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Tweeters mock Newsweek's #MuslimRage cover

Associated Press Modified: September 17, 2012 at 5:46 pm •  Published: September 17, 2012

LOS ANGELES (AP) — If Newsweek intended its latest cover story to spark conversation, it certainly got what it was looking for.

The magazine's cover essay, "Muslim Rage: How I Survived It, How We Can End It," has spawned a huge response on Twitter.

The essay by Somali-Dutch activist Ayaan Hirsi Ali addresses the issue of free speech in light of deadly riots in the Middle East over an anti-Islamic film. The story is illustrated on the magazine's cover with a photo of two bearded protesters in the midst of a mob.

Newsweek created the hashtag (hash)MuslimRage to promote discussion of its cover story. But most of the tweets using it have mocked the subject, rather than adopt the article's serious tone.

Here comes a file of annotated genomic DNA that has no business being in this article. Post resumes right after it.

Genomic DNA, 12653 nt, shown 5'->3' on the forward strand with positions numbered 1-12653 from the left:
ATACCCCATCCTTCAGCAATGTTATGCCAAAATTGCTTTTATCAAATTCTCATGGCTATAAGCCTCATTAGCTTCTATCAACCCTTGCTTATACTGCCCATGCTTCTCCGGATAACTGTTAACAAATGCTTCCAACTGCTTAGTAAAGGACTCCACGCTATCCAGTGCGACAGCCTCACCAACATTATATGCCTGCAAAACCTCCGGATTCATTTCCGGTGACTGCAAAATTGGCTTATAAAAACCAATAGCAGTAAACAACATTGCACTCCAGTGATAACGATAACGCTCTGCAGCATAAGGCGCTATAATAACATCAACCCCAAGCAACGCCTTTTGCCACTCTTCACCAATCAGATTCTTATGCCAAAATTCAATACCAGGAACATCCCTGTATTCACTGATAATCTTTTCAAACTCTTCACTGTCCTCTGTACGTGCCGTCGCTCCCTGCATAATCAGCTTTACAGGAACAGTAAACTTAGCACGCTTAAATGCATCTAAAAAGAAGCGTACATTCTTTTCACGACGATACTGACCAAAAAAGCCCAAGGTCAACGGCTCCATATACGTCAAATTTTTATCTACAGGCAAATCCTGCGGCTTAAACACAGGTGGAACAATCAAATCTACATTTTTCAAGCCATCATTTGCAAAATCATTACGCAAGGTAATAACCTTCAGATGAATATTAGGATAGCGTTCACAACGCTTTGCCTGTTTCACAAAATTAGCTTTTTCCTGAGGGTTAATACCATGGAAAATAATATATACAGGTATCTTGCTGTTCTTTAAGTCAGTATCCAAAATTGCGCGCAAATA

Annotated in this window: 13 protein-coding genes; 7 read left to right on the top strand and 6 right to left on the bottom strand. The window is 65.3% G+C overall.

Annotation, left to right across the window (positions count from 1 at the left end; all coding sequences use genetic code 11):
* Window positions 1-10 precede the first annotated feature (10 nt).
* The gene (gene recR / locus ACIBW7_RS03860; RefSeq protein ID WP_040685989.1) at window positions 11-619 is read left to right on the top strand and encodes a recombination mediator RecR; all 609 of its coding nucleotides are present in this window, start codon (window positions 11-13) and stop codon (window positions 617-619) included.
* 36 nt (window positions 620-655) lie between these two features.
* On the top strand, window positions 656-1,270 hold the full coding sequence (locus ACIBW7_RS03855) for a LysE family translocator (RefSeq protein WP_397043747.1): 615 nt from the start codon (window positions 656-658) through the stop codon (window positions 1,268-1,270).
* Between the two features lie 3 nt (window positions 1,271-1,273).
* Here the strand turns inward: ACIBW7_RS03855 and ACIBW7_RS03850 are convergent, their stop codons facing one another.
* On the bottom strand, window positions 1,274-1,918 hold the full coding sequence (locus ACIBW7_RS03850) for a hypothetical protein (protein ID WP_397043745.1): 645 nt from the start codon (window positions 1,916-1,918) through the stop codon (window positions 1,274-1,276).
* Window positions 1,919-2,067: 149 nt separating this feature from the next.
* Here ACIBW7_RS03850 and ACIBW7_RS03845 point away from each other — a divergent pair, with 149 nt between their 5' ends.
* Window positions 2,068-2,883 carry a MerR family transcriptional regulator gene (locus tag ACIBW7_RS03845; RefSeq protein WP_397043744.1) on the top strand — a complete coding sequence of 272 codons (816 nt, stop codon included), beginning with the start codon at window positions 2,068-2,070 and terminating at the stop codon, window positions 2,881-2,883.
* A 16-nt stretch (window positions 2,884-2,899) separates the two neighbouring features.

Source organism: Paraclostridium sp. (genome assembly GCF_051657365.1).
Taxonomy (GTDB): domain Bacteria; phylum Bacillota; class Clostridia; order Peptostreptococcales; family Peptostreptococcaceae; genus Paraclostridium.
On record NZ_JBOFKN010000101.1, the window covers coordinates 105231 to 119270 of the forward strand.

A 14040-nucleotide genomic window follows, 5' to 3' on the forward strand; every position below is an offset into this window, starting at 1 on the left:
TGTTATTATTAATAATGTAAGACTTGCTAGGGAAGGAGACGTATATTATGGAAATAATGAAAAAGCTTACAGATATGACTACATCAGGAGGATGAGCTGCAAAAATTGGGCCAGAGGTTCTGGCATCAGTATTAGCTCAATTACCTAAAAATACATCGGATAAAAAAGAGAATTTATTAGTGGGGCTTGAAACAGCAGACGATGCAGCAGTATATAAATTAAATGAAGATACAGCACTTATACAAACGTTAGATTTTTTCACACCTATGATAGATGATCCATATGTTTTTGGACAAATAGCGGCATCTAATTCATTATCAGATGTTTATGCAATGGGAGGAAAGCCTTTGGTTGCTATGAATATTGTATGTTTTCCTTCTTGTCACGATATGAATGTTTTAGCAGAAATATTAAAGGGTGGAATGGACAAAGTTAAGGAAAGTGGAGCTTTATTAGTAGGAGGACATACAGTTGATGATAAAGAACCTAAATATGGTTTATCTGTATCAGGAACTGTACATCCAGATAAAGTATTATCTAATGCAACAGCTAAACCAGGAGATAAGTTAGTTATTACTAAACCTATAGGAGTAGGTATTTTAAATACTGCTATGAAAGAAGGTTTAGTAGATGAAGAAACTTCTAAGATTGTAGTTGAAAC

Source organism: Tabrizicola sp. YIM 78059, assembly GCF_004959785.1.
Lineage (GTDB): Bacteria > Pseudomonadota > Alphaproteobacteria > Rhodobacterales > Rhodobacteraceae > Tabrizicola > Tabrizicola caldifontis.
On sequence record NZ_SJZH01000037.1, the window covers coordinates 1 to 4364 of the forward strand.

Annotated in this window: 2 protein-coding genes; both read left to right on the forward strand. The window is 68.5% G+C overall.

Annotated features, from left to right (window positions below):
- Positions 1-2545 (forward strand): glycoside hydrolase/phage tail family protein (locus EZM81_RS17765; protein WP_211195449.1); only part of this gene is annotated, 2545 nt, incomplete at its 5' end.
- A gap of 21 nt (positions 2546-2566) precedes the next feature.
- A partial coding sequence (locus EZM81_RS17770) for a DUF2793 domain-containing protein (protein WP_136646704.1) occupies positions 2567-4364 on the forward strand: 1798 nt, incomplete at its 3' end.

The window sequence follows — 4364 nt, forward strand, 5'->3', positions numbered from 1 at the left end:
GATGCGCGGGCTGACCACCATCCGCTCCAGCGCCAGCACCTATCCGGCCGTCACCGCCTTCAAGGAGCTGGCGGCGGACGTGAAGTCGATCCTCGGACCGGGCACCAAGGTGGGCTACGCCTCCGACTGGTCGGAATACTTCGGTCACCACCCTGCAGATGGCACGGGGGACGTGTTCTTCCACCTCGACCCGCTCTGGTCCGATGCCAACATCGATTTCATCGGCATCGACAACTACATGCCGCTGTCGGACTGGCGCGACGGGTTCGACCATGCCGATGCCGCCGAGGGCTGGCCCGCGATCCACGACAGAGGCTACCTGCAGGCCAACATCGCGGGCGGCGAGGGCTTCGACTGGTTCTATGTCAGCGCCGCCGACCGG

Many of those who poked fun at the article's headline appeared to be Muslim. "MuslimRage" was the sixth most-talked about topic — or "trending topic" — on Twitter among U.S.-based users early Monday. It was also a top trender in Pakistan and the United Arab Emirates.

The Twitter conversation peaked Monday morning and by late afternoon there were about 75,000 tweets using (hash)MuslimRage hashtag, Twitter said, citing data from social media tracking firm Topsy.

One of the most popular posts came from "Hend," a user whose profile photo features a woman in a Muslim head covering: "I'm having such a good hair day. No one even knows. (hash)MuslimRage".

Another reads: "Lost your kid Jihad at the airport. Can't yell for him. (hash)MuslimRage".

Yet another tweet laments: "Head & Shoulders still hasn't made a beard conditioner. (hash)MuslimRage".

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